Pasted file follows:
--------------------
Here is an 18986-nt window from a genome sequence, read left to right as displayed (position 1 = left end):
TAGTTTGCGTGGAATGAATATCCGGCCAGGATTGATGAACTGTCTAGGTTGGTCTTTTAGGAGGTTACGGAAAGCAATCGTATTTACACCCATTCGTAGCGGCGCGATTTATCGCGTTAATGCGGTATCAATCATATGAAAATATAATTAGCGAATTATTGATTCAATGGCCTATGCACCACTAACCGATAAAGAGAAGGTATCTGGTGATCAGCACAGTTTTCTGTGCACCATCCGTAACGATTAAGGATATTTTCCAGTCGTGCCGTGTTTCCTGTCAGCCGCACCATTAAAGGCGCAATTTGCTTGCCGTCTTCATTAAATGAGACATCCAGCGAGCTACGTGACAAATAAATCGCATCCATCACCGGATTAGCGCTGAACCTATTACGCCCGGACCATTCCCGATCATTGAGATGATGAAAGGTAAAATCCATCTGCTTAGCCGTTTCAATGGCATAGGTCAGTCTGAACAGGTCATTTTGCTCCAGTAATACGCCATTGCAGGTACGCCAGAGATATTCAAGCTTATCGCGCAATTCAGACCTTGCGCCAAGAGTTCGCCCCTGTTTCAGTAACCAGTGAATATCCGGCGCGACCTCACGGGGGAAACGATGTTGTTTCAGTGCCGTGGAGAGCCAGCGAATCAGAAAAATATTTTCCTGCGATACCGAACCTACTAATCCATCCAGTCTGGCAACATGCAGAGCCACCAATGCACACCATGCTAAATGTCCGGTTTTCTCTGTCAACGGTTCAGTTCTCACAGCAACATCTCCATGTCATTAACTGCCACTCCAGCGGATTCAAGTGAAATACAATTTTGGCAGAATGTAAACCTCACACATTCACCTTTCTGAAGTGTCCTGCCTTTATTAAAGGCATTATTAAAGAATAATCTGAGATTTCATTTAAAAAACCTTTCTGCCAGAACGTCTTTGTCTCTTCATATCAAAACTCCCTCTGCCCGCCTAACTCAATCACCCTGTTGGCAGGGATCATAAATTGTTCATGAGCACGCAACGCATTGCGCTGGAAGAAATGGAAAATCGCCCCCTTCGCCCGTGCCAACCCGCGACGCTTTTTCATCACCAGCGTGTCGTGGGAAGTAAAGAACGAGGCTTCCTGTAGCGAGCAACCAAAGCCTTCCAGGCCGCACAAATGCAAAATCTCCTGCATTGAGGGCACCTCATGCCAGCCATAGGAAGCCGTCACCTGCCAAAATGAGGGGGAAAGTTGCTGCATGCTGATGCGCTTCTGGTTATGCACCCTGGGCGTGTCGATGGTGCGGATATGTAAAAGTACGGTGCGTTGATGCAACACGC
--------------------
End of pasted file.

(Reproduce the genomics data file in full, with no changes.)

Here is an 18986-nt window from a genome sequence, read left to right as displayed (position 1 = left end):
TAGTTTGCGTGGAATGAATATCCGGCCAGGATTGATGAACTGTCTAGGTTGGTCTTTTAGGAGGTTACGGAAAGCAATCGTATTTACACCCATTCGTAGCGGCGCGATTTATCGCGTTAATGCGGTATCAATCATATGAAAATATAATTAGCGAATTATTGATTCAATGGCCTATGCACCACTAACCGATAAAGAGAAGGTATCTGGTGATCAGCACAGTTTTCTGTGCACCATCCGTAACGATTAAGGATATTTTCCAGTCGTGCCGTGTTTCCTGTCAGCCGCACCATTAAAGGCGCAATTTGCTTGCCGTCTTCATTAAATGAGACATCCAGCGAGCTACGTGACAAATAAATCGCATCCATCACCGGATTAGCGCTGAACCTATTACGCCCGGACCATTCCCGATCATTGAGATGATGAAAGGTAAAATCCATCTGCTTAGCCGTTTCAATGGCATAGGTCAGTCTGAACAGGTCATTTTGCTCCAGTAATACGCCATTGCAGGTACGCCAGAGATATTCAAGCTTATCGCGCAATTCAGACCTTGCGCCAAGAGTTCGCCCCTGTTTCAGTAACCAGTGAATATCCGGCGCGACCTCACGGGGGAAACGATGTTGTTTCAGTGCCGTGGAGAGCCAGCGAATCAGAAAAATATTTTCCTGCGATACCGAACCTACTAATCCATCCAGTCTGGCAACATGCAGAGCCACCAATGCACACCATGCTAAATGTCCGGTTTTCTCTGTCAACGGTTCAGTTCTCACAGCAACATCTCCATGTCATTAACTGCCACTCCAGCGGATTCAAGTGAAATACAATTTTGGCAGAATGTAAACCTCACACATTCACCTTTCTGAAGTGTCCTGCCTTTATTAAAGGCATTATTAAAGAATAATCTGAGATTTCATTTAAAAAACCTTTCTGCCAGAACGTCTTTGTCTCTTCATATCAAAACTCCCTCTGCCCGCCTAACTCAATCACCCTGTTGGCAGGGATCATAAATTGTTCATGAGCACGCAACGCATTGCGCTGGAAGAAATGGAAAATCGCCCCCTTCGCCCGTGCCAACCCGCGACGCTTTTTCATCACCAGCGTGTCGTGGGAAGTAAAGAACGAGGCTTCCTGTAGCGAGCAACCAAAGCCTTCCAGGCCGCACAAATGCAAAATCTCCTGCATTGAGGGCACCTCATGCCAGCCATAGGAAGCCGTCACCTGCCAAAATGAGGGGGAAAGTTGCTGCATGCTGATGCGCTTCTGGTTATGCACCCTGGGCGTGTCGATGGTGCGGATATGTAAAAGTACGGTGCGTTGATGCAACACGC